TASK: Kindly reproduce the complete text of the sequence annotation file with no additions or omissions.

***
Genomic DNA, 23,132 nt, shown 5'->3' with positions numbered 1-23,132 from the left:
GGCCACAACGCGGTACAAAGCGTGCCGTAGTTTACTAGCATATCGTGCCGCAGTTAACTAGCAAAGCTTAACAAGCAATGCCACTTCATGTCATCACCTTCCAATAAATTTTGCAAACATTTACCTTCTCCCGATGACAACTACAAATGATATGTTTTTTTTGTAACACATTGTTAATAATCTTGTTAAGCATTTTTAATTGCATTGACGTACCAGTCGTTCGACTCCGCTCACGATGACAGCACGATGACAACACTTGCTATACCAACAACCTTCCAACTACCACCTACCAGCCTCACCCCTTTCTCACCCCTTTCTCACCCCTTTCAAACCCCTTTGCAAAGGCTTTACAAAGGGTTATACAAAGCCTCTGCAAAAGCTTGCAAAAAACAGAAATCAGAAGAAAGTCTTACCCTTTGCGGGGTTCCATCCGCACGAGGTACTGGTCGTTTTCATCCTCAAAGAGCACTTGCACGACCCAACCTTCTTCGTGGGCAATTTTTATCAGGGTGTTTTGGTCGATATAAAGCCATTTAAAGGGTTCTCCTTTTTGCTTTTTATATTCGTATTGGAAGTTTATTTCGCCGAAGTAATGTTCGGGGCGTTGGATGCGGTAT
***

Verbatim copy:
Genomic DNA, 23,132 nt, shown 5'->3' with positions numbered 1-23,132 from the left:
GGCCACAACGCGGTACAAAGCGTGCCGTAGTTTACTAGCATATCGTGCCGCAGTTAACTAGCAAAGCTTAACAAGCAATGCCACTTCATGTCATCACCTTCCAATAAATTTTGCAAACATTTACCTTCTCCCGATGACAACTACAAATGATATGTTTTTTTTGTAACACATTGTTAATAATCTTGTTAAGCATTTTTAATTGCATTGACGTACCAGTCGTTCGACTCCGCTCACGATGACAGCACGATGACAACACTTGCTATACCAACAACCTTCCAACTACCACCTACCAGCCTCACCCCTTTCTCACCCCTTTCTCACCCCTTTCAAACCCCTTTGCAAAGGCTTTACAAAGGGTTATACAAAGCCTCTGCAAAAGCTTGCAAAAAACAGAAATCAGAAGAAAGTCTTACCCTTTGCGGGGTTCCATCCGCACGAGGTACTGGTCGTTTTCATCCTCAAAGAGCACTTGCACGACCCAACCTTCTTCGTGGGCAATTTTTATCAGGGTGTTTTGGTCGATATAAAGCCATTTAAAGGGTTCTCCTTTTTGCTTTTTATATTCGTATTGGAAGTTTATTTCGCCGAAGTAATGTTCGGGGCGTTGGATGCGGTAT